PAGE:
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Transcript: Mayor Eric Adams, DCWP Commissioner Mayuga Announce Settlement With Chipotle Mexican Grill, Securing $20 Million for Approximately 13,000 Workers

August 9, 2022

Mayor Eric Adams: Always, always. I never thought in my life I'd be regurgitating a song I used to hear as a child — Baby, It Is Hot Out. It is hot outside. And so just give me one moment here. So we are here to just really acknowledge this important decision that was made. And I want to really take my hat off to Commissioner Mayuga and her entire team over at DCWP. And I want to thank 32BJ, Candis Tolliver, Kyle Bragg. And they're using government correctly — identifying a problem that's dealing with workers, bringing it to the attention of our commissioners and then acting accordingly to what we discover after a thorough investigation. This is what Deputy Mayor Maria Torres-Springer has stated as we build out our business communities and deal with workers’ rights and workers’ issues. I worked in a restaurant as a child, as a dishwasher. I know how challenging it is. As borough president I fought on behalf of some of the laws that we're seeing now. Fight for 15 was a battle that I was proud to be part of.

Mayor Adams: And so today we obtained $20 million in relief for our employees. And that's why the New York City Department of Consumer and Workers Protection took actions against Chipotle Mexican Grill Company on behalf of our city workers, sending the right message as we move forward. Under the New York City Fair Workweek law, fast food employers must, and I say, must provide workers with their schedules in advance or pay workers extras. Our investigation determined that did not happen. Workers must be able to plan in their lives. The days of fast food workers as being merely college students, that is just not a reality. Many are parents. Many are sole providers for their families, and that's why we fought for the Right for 15. And that's why we will continue to ensure that they receive the benefits that they deserve.

Mayor Adams: So many New Yorkers have spent time working in restaurants. We know that the restaurants play a vital role in our economy and the employees do just the same. And we want businesses, and I want to be clear on this, we want businesses like Chipotle to open here and thrive here. That's crucial for us, but they cannot exist without the hard working people who are cooking, serving, and delivering our food. It's part of that ecosystem that each part of the ecosystem must receive the necessary support and necessary benefits to thrive. And we're going to ensure that our restaurant workers are treated with the dignity and respect that they deserve.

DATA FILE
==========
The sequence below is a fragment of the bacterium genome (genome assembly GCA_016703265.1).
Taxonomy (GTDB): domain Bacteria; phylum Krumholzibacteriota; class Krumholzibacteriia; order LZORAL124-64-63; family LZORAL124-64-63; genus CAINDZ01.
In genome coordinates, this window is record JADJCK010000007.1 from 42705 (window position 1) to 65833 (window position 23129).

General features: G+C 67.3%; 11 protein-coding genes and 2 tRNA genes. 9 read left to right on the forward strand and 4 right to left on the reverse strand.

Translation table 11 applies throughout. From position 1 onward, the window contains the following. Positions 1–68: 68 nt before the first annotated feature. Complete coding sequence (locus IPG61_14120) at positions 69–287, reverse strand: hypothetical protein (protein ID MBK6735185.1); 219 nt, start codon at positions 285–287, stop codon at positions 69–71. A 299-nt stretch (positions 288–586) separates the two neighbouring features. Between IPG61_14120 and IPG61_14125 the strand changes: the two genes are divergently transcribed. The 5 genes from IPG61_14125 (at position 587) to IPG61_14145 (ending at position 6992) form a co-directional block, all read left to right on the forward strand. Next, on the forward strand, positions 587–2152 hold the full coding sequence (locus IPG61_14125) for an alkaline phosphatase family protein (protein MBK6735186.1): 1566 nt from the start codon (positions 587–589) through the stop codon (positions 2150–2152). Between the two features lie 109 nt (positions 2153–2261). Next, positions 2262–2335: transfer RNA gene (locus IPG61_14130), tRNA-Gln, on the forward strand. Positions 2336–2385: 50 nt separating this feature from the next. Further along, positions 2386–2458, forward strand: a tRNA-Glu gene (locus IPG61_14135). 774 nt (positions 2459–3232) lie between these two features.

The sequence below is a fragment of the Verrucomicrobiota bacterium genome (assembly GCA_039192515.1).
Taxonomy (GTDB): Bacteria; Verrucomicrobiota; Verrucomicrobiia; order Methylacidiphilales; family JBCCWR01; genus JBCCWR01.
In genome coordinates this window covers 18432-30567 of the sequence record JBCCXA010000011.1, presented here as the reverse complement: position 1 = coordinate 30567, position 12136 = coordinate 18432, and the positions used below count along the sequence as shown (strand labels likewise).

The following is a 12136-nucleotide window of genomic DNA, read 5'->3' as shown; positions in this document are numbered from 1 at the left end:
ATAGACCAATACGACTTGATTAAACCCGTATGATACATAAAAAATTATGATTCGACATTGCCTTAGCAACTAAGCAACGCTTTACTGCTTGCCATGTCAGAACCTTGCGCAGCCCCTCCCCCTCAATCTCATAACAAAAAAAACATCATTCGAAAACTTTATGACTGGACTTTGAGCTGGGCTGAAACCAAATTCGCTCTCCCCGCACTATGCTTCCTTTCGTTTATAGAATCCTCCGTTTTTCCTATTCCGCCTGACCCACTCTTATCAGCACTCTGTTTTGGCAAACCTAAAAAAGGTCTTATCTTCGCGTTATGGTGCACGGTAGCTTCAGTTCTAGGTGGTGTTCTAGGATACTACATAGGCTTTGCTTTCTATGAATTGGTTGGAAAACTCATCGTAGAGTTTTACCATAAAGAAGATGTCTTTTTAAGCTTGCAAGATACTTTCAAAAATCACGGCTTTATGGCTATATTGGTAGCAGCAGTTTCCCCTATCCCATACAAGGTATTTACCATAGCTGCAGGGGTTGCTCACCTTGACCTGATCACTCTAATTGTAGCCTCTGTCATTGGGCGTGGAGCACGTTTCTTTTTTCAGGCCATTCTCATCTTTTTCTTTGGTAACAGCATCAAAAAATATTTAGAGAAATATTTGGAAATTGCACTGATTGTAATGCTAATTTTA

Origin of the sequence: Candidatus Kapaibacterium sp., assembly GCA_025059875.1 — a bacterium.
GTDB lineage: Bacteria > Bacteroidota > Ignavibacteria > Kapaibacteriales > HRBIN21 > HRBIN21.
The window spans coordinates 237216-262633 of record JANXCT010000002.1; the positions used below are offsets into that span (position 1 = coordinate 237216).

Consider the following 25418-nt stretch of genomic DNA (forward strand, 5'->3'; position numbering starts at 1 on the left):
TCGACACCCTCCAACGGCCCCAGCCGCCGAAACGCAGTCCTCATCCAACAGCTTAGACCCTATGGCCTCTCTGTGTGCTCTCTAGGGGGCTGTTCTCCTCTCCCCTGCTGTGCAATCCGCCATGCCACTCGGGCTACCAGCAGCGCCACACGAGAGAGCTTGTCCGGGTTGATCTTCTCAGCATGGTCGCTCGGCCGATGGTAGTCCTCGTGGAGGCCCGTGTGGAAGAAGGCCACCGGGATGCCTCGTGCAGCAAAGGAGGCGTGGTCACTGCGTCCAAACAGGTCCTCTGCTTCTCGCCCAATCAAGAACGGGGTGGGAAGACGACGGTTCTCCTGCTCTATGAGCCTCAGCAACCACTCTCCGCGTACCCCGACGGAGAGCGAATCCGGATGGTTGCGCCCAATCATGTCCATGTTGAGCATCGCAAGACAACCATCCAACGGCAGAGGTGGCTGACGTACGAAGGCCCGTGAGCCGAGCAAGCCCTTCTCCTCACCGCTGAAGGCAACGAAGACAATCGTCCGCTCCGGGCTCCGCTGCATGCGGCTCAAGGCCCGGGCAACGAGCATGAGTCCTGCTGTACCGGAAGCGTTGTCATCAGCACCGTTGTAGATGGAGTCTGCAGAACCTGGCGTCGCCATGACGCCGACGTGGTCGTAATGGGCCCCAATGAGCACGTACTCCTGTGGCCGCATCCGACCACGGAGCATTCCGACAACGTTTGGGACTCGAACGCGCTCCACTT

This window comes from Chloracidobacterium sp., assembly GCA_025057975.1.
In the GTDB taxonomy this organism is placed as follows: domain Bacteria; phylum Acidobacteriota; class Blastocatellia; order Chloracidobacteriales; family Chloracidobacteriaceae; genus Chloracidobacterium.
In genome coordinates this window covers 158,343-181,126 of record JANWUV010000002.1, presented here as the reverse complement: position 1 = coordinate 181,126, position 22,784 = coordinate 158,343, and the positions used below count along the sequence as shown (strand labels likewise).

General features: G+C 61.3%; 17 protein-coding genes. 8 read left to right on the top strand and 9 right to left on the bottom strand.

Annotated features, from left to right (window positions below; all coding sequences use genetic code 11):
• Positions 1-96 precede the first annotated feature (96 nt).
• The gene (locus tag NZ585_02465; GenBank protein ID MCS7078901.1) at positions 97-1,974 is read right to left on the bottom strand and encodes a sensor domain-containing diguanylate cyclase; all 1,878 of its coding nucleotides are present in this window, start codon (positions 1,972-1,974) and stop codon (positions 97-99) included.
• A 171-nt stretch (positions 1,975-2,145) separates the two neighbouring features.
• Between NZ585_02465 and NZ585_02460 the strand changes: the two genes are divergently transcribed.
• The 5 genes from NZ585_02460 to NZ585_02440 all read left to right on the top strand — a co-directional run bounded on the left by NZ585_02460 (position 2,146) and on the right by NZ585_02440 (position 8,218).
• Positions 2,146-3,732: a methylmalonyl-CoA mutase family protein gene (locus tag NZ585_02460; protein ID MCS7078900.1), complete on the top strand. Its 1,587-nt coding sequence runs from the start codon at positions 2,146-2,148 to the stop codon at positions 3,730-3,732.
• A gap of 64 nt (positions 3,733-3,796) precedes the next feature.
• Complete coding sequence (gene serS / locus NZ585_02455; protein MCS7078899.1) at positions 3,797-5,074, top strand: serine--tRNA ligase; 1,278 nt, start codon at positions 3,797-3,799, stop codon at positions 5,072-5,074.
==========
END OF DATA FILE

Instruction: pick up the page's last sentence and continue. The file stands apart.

Mayor Adams: And again, I cannot say enough about the union, 32BJ, that brought this to our attention. This is a perfect partnership when government, unions that represent workers, and companies understand that we have to coexist. And that is what we are seeing. Today's settlement is a victory for workers and is a victory for the customers because oftentimes the customers in these establishments are in fact workers. And when you have victories like this, it sends the right message that New York City stands with working people. We are using the power of the law to ensure that we protect everyone under the law. And I want to thank my Chief Counsel Brendan McGuire and his team for working with DCWP — for making this happen. Commissioner, great job. Let's continue to ensure that workers are protected in this city. I want to turn it over to our commissioner.

Commissioner Vilda Vera Mayuga, Department of Consumer and Worker Protection: Thank you, Mr. Mayor, and good afternoon, everyone. Thank you all for being here today. I am Commissioner Vilda Vera Mayuga of the New York City Department of Consumer and Worker Protection. We are really excited to be here and thank Mr. Mayor for holding this press conference to announce this important win for New Yorkers. New York City is a nationwide leader in protecting the right to stable, predictable work schedule. Under city law, workers in fast food restaurants have the right to leave work at their scheduled time and to receive extra premium pay for schedule changes. They also have the right to pick up more hours before new workers are hired. These rights are important. They are important because working people need scheduling stability and the chance to pick up more hours to pay rent and put food on the table. And New York City's Fair Workweek law guarantees those rights for fast food workers.